Burma’s Father of Political Cinema
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Tuesday, June 25, 2019


Burma’s Father of Political Cinema



Businessman, filmmaker, patriot—“Parrot” U Sonny made a profound mark on Burma’s early film industry

In Burma’s modern history, there have been many artists who have taken great risks to tackle such challenging themes as nationalism, religion and social injustice. Some confronted the authorities of the day to produce works of art that reflected their political views, while others faced financial ruin to remain true to their convictions.

Among the many artistic risk-takers who have had a major impact on Burmese culture, one name stands out from all the rest: the acclaimed filmmaker U Sunny, whose company, Parrot Film Productions, was a pioneer in the field of politically inspired cinema, producing 92 films from 1931 to 1957.

“Parrot” U Sunny, as he was generally known, was an unlikely proponent of art for politics’ sake. In the 1920s, he managed a taxi company owned by an Englishman named Major Parrot, who later retired and sold the business to him for half of what it was worth. The company was extremely successful for a number of years, but began to run into financial trouble as the economy worsened in the 1930s. It was then that U Sunny, after seeing a crowd of filmgoers pouring out of a packed cinema, struck upon the idea of making movies as a way of riding out the Great Depression.

Film production in the early days of Burmese cinema.

In the early days of the Burmese film industry, didactic themes were often the most popular. The first Burmese feature film, for instance, was a 1920 silent movie titled “Myitta Nit Thuyar” (“Love and Liquor”), about a man whose life was ruined by alcohol. The first film by Parrot Film Productions was in a similar vein: titled “36 Kaung” (“36 Animals”), it dealt with the social scourge of gambling.

But from the beginning, U Sunny’s movies were more than just cinematic morality tales. His first film earned the ire of the censors for exposing the role of police corruption in perpetuating illegal gambling activities. Like many later Parrot films, “36 Kaung” was banned for its unflattering portrayal of British colonial rule.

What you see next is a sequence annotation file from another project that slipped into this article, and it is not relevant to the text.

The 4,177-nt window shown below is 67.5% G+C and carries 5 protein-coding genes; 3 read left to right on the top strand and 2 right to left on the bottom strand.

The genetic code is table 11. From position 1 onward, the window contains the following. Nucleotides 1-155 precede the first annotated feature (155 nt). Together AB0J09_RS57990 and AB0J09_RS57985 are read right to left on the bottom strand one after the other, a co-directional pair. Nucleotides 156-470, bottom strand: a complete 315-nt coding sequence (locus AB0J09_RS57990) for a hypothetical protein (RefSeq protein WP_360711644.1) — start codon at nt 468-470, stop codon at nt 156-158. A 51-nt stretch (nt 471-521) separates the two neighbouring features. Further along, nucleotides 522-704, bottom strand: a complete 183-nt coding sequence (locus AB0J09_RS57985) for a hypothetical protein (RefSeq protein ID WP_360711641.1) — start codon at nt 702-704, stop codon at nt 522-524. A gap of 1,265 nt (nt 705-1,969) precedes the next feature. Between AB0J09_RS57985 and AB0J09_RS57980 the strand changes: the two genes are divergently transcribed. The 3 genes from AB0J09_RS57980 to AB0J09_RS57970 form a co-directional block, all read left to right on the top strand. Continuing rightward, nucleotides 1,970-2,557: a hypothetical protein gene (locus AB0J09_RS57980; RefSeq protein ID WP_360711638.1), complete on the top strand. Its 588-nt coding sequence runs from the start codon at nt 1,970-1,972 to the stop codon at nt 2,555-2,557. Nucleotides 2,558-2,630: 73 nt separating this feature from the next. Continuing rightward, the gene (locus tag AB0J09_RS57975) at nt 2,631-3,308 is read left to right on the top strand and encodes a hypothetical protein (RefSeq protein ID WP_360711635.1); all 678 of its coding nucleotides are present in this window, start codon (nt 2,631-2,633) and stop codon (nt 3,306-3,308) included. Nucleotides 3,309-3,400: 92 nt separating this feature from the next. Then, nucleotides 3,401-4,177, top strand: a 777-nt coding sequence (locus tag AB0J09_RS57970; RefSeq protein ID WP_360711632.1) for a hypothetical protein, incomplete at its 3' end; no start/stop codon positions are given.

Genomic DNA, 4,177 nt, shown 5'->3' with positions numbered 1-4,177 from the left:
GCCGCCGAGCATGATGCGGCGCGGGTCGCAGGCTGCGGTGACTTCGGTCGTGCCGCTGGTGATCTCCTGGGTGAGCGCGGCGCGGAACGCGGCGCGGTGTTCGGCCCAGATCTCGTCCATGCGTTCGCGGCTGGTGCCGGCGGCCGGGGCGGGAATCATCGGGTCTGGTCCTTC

In some ways, U Sunny’s decision to thumb his nose at the colonial authorities could be seen as shrewd marketing. Burma’s film industry emerged at a time of intense nationalist fervor, and as an entrepreneur, he would have been well aware of the tastes of his target audience. But for his colleagues and contemporaries, there was never any doubt that U Sunny was motivated more by patriotism than the pursuit of profit.

As director and film critic Dagon U Ba Tin noted in his book on the early days of Burmese cinema, “Kyundaw ne Myanmar Yokeshin Lawka” (“The World of Burmese Film and I”), U Sunny saw movies first and foremost as weapons of mass communication:

“He guessed that there were around one million Burmese people who read newspapers everyday in the early 1930s, and he believed that there would be about three million who went to the movies. So he established Parrot Film Productions in the belief that film would be an even more effective weapon against the government than newspapers.”

After the underground success of his first movie, U Sunny went on to produce a series of even more provocative titles, including “Doh Doung Lan” (“Our Peacock Flag”), a call to arms aimed at raising political awareness, and “Alantaung” (“Flag Hill”), a tribute to the martyrs of the 1930 peasant revolt led by the monk Saya San.

Concerning the latter film, which won immense critical and public acclaim, he spoke movingly of his desire to honor those who had fallen in the fight against injustice:

“Many good men lost their lives in that uprising, hanged by the brutal government, whereas making this movie cost us only the price of film—a small price to pay to keep their memory, and their dream of independence, alive.”

Sometimes, even U Sunny’s closest colleagues were amazed at how daring his movies could be. Hantharwaddy U Ba Yin, a scriptwriter for Parrot Film Productions, recalled that “U Sunny had no fear of the authorities. Sometimes I was shocked by his defiant attitude.”

Parrot Film Productions’ best-remembered titles were those from the period of the struggle for independence.

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